Mass spectrometry was used to study formation of noncovalent complexes of FatB and FpuA with siderophores (Fig. 4 B and C). Mass spectral analysis gave molecular weight determination of the recombinant proteins and of the noncovalent complexes formed by incubation with two molar equivalents of siderophores (Table 4). When the proteins were incubated with ferric PB, the intensity of the free protein peaks decreased and the peaks corresponding to the protein-ferric ligand complexes grew in; the ratio of free protein to complex peaks was similar for both FatB and FpuA (Fig. 4B1 and C1). The ratios of the protein and complex peaks were different in the case of other ligands. FatB formed a complex with ferric PBν with a similar intensity to that seen with FePB (Fig. 4B2). ESI-MS spectrum of FpuA after incubation with FePBν however, revealed a protein-ligand complex peak of much lower intensity indicating weaker or different interactions (Fig. 4C2). Similarly, when two equivalents of ferric 3,4-DHB were added to FatB, only the protein complex with the ligand (as Fe(3,4-DHB) and Fe(3,4-DHB)2) was observed with no free protein detectable (Fig. 4B3). On the other hand, only very low intensity signal of FpuA and ferric 3,4-DHB complex was observed, consistent with the lack of specific binding detected by fluorescence measurements (Fig. 4C3). Formation of the FatB and FpuA complexes with iron-free PB and 3,4-DHB was not observed using ESI-MS even after increasing the instrument backing pressure to promote detection of weak noncovalent complexes. Additionally, the samples of the two proteins after incubation with ferric citrate, FatB with ferric anguibactin, and FpuA with Fch were analyzed but no protein-ligand complexes were detected.

Schizokinen receptor YfiY

The BC_0616 protein was shown to specifically bind Sch and since it has high homology (55% identity) to the B. subtilis Sch/arthrobactin receptor YfiY, it can be considered a B. cereus Sch-binding receptor YfiY (Table 2). Protein fluorescence quenching measurements showed that YfiY has a threefold higher affinity to ferric Sch than to the apo form of this xenosiderophore (Fig. 3E, Table 3). Sch, similarly to PB, has a citrate backbone and its ferric complex is photoreactive (32). Photolysis of FeSch resulted in a ten-fold decrease in protein binding affinity. Both complexes of the YfiY with free and ferric Sch were identified by ESI-MS (Table 3). However, the photoproduct of ferric Sch complex (FeSchν) was not detected, consistent with the large Kd value and low protein affinity estimated from fluorescence measurements.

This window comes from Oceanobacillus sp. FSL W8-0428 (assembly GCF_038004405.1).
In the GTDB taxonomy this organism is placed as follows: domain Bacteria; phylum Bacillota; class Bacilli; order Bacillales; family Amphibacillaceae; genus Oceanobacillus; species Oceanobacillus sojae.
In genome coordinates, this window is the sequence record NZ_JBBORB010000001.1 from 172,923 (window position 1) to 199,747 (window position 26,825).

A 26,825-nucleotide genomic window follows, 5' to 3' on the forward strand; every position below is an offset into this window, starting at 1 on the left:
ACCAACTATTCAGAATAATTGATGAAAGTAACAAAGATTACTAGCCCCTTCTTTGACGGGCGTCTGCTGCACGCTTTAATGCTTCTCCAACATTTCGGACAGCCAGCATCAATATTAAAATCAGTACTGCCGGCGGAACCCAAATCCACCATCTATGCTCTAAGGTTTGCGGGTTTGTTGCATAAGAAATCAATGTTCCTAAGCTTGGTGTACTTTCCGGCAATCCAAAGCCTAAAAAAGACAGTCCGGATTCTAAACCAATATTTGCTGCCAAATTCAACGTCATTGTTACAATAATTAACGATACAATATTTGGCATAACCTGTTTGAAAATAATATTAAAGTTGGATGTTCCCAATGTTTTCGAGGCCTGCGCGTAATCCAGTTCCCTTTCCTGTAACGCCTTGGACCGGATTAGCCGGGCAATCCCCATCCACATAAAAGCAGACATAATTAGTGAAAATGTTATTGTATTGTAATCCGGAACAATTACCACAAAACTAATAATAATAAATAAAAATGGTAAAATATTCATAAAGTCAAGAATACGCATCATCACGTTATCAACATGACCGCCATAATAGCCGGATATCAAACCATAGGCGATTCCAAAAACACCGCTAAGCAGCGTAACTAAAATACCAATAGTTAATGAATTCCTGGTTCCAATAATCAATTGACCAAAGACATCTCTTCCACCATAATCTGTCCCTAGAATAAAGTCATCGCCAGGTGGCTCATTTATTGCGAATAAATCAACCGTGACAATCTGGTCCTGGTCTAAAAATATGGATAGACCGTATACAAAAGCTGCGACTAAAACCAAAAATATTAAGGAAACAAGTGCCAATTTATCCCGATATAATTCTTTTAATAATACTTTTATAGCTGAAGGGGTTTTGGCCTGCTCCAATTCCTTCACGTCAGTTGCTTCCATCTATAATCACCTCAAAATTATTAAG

Ferrioxamine and ferrichrome receptor YxeB

The protein BC_0383, which is orthologous to B. subtilis ABC transporter-binding protein YxeB (BSU39610, 38% identity) and ferrichrome-binding protein FhuD (BSU33320, 37% identity) (Table 2), was shown to bind FeDFO and FeFch as well as their iron-free forms and therefore can be considered a B. cereus DFO and Fch receptor YxeB. While the binding of the respective ferric complexes caused protein fluorescence quenching, the binding of apo-siderophores caused increase in protein fluorescence (Fig. 3F). Dissociation constants were calculated for FeDFO and FeFch and indicate a two-fold higher affinity of the receptor toward FeDFO (Table 3). The noncovalent complexes of YxeB with ferric Fch were detected using ESI-MS in standard optimized conditions but the noncovalent YxeB complexes with FeDFO were only observed by increasing the backing pressure (Table 3). In the case of the iron-free ligands, their complexes with YxeB were not detected even after increasing the backing pressure and the protein peaks were broadened in the presence of the ligands.

Discussion